Ethiopia Approved for Membership Contrary to Rules
The EITI’s decision to admit Ethiopia without insisting on reforms is an affront to the local activists who’ve been jailed or exiled for calling for a more transparent, accountable government. With this decision, EITI has thrown its principles to the wind and damaged its reputation as a leading good governance group.
Lisa Misol, senior business and human rights researcher.
(Oslo) – A prominent international natural resource transparency group has damaged its credibility by approving membership for Ethiopia. On March 19, 2014, the governing board of the Extractive Industries Transparency Initiative (EITI), which promotes openness over oil, gas, and mining revenues, admitted Ethiopia as a candidate country despite harsh government repression that has crushed Ethiopia’s once vibrant independent organizations and its independent media.
EITI rules call for candidate countries to make a commitment to meaningful participation of independent groups in public debate on natural resource management. Civil society representatives also sit on a national steering committee for EITI.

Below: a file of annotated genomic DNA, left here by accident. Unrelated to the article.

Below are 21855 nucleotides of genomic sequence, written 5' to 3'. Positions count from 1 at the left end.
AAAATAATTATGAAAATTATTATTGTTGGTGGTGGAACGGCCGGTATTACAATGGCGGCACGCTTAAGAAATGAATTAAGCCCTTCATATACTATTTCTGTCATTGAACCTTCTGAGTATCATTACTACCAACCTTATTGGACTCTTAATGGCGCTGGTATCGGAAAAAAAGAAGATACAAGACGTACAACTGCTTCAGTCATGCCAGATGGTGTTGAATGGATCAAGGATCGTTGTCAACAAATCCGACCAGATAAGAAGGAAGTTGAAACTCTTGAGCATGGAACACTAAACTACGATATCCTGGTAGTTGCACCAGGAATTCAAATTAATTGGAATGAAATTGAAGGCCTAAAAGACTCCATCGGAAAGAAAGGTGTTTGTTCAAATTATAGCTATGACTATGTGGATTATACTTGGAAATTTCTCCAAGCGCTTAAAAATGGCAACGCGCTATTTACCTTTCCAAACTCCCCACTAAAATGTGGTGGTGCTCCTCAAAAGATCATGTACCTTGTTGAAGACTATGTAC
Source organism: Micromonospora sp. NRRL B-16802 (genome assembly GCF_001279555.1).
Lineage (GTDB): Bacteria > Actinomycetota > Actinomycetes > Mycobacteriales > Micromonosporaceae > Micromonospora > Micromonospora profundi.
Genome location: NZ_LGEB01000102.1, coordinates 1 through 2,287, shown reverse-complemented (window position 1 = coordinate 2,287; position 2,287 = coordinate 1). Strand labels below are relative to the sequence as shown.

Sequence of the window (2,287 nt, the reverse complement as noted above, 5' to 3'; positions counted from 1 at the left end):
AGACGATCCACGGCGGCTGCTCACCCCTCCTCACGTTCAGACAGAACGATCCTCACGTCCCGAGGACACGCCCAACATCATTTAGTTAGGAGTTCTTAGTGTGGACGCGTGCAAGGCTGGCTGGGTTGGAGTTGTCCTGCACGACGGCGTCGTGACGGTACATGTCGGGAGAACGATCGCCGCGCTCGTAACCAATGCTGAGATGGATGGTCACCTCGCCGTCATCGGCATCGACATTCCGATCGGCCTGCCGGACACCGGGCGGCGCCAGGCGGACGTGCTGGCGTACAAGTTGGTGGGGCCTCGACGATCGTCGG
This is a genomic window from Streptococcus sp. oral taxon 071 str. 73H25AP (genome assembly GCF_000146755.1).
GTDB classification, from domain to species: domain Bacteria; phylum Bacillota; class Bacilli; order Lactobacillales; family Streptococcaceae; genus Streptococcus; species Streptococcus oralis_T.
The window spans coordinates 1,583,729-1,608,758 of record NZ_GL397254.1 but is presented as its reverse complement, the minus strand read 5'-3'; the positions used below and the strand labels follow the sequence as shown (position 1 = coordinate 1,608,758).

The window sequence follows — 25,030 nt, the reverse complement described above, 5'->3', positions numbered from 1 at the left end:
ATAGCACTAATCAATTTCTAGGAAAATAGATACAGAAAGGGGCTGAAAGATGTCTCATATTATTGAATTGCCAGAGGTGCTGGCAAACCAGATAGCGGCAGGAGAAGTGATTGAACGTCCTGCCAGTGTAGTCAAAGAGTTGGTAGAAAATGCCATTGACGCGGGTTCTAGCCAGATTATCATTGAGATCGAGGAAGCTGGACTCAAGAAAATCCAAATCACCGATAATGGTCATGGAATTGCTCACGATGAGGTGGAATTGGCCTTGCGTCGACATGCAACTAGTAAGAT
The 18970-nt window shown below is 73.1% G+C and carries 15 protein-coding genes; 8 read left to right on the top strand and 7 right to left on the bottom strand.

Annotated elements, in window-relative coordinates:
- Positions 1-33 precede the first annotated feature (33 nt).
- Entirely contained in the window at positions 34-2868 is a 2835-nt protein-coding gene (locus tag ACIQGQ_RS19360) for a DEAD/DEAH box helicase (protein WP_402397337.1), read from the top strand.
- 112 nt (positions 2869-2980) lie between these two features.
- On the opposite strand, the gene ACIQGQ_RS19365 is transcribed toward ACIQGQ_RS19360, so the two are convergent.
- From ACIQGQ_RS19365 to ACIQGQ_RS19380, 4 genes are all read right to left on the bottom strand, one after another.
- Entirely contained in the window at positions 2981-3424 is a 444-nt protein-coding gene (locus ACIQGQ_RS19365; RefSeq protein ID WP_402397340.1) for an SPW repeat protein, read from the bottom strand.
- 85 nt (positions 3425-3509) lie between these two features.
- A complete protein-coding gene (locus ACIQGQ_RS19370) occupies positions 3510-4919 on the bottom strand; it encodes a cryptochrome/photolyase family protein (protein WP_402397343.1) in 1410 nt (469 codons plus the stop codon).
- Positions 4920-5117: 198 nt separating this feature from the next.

“The EITI’s decision to admit Ethiopia without insisting on reforms is an affront to the local activists who’ve been jailed or exiled for calling for a more transparent, accountable government,” said Lisa Misol, senior business and human rights researcher at Human Rights Watch. “With this decision, EITI has thrown its principles to the wind and damaged its reputation as a leading good governance group.”
The decision divided members of the EITI board, which includes representatives of governments, companies, and civil society organizations. It also reversed a 2010 decision by the board to defer membership until a draconian 2009 law, still in effect, that sharply limits the activities of independent groups, “is no longer in place.”
Several exiled Ethiopian and international rights advocates called for conditions to be imposed on Ethiopia’s membership bid, but the board did not reach a consensus on such measures.
Under EITI procedures, Ethiopia has three years to prove compliance with the organization’s standards on revenue transparency and other matters. The board can call for an early review based on poor or deteriorating civil society concerns but has never done so.
“EITI’s leadership had an opportunity to stand up for the core principle that civil society participation is a linchpin of good governance,” Misol said. “Instead, it sacrificed EITI’s credibility by allowing Ethiopia to join the ‘transparency’ club despite intense repression.”